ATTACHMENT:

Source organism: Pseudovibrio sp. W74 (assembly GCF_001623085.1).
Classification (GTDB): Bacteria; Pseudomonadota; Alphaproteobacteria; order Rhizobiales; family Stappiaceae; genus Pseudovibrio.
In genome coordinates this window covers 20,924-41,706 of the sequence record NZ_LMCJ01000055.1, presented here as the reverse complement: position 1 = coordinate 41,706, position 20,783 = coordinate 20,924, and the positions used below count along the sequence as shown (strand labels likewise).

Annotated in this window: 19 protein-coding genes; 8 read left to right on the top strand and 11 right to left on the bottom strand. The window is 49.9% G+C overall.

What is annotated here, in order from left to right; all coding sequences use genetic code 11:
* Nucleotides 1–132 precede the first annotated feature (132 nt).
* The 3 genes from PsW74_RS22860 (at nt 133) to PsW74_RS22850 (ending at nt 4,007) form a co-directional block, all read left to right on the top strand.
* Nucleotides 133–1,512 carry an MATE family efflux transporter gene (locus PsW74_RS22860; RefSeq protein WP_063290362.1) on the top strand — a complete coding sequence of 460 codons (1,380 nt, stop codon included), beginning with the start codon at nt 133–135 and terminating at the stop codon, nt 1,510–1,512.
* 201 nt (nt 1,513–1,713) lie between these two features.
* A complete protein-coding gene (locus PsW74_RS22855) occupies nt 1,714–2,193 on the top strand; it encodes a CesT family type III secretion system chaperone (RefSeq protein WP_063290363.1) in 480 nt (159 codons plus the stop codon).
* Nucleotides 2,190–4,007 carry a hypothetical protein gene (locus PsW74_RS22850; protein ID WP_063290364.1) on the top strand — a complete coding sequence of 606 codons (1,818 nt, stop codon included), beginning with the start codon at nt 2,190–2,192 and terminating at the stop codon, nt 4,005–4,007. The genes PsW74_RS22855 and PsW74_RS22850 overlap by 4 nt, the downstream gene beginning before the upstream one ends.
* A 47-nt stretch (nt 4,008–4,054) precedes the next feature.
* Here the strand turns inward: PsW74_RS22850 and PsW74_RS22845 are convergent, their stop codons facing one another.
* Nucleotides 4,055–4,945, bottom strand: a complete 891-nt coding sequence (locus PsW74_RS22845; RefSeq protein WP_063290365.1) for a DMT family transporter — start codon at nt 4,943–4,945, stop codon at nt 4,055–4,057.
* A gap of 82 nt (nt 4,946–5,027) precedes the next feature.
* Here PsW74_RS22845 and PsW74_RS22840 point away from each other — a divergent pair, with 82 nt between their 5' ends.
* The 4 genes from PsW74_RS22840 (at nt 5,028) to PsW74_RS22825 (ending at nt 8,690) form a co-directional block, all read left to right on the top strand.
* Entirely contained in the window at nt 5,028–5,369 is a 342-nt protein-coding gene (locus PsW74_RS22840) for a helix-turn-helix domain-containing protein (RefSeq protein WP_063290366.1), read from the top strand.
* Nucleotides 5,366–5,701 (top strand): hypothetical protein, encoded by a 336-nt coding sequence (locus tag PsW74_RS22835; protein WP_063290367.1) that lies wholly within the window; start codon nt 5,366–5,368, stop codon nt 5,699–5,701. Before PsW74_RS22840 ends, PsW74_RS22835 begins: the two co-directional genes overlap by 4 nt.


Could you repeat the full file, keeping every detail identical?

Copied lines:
Source organism: Pseudovibrio sp. W74 (assembly GCF_001623085.1).
Classification (GTDB): Bacteria; Pseudomonadota; Alphaproteobacteria; order Rhizobiales; family Stappiaceae; genus Pseudovibrio.
In genome coordinates this window covers 20,924-41,706 of the sequence record NZ_LMCJ01000055.1, presented here as the reverse complement: position 1 = coordinate 41,706, position 20,783 = coordinate 20,924, and the positions used below count along the sequence as shown (strand labels likewise).

Annotated in this window: 19 protein-coding genes; 8 read left to right on the top strand and 11 right to left on the bottom strand. The window is 49.9% G+C overall.

What is annotated here, in order from left to right; all coding sequences use genetic code 11:
* Nucleotides 1–132 precede the first annotated feature (132 nt).
* The 3 genes from PsW74_RS22860 (at nt 133) to PsW74_RS22850 (ending at nt 4,007) form a co-directional block, all read left to right on the top strand.
* Nucleotides 133–1,512 carry an MATE family efflux transporter gene (locus PsW74_RS22860; RefSeq protein WP_063290362.1) on the top strand — a complete coding sequence of 460 codons (1,380 nt, stop codon included), beginning with the start codon at nt 133–135 and terminating at the stop codon, nt 1,510–1,512.
* 201 nt (nt 1,513–1,713) lie between these two features.
* A complete protein-coding gene (locus PsW74_RS22855) occupies nt 1,714–2,193 on the top strand; it encodes a CesT family type III secretion system chaperone (RefSeq protein WP_063290363.1) in 480 nt (159 codons plus the stop codon).
* Nucleotides 2,190–4,007 carry a hypothetical protein gene (locus PsW74_RS22850; protein ID WP_063290364.1) on the top strand — a complete coding sequence of 606 codons (1,818 nt, stop codon included), beginning with the start codon at nt 2,190–2,192 and terminating at the stop codon, nt 4,005–4,007. The genes PsW74_RS22855 and PsW74_RS22850 overlap by 4 nt, the downstream gene beginning before the upstream one ends.
* A 47-nt stretch (nt 4,008–4,054) precedes the next feature.
* Here the strand turns inward: PsW74_RS22850 and PsW74_RS22845 are convergent, their stop codons facing one another.
* Nucleotides 4,055–4,945, bottom strand: a complete 891-nt coding sequence (locus PsW74_RS22845; RefSeq protein WP_063290365.1) for a DMT family transporter — start codon at nt 4,943–4,945, stop codon at nt 4,055–4,057.
* A gap of 82 nt (nt 4,946–5,027) precedes the next feature.
* Here PsW74_RS22845 and PsW74_RS22840 point away from each other — a divergent pair, with 82 nt between their 5' ends.
* The 4 genes from PsW74_RS22840 (at nt 5,028) to PsW74_RS22825 (ending at nt 8,690) form a co-directional block, all read left to right on the top strand.
* Entirely contained in the window at nt 5,028–5,369 is a 342-nt protein-coding gene (locus PsW74_RS22840) for a helix-turn-helix domain-containing protein (RefSeq protein WP_063290366.1), read from the top strand.
* Nucleotides 5,366–5,701 (top strand): hypothetical protein, encoded by a 336-nt coding sequence (locus tag PsW74_RS22835; protein WP_063290367.1) that lies wholly within the window; start codon nt 5,366–5,368, stop codon nt 5,699–5,701. Before PsW74_RS22840 ends, PsW74_RS22835 begins: the two co-directional genes overlap by 4 nt.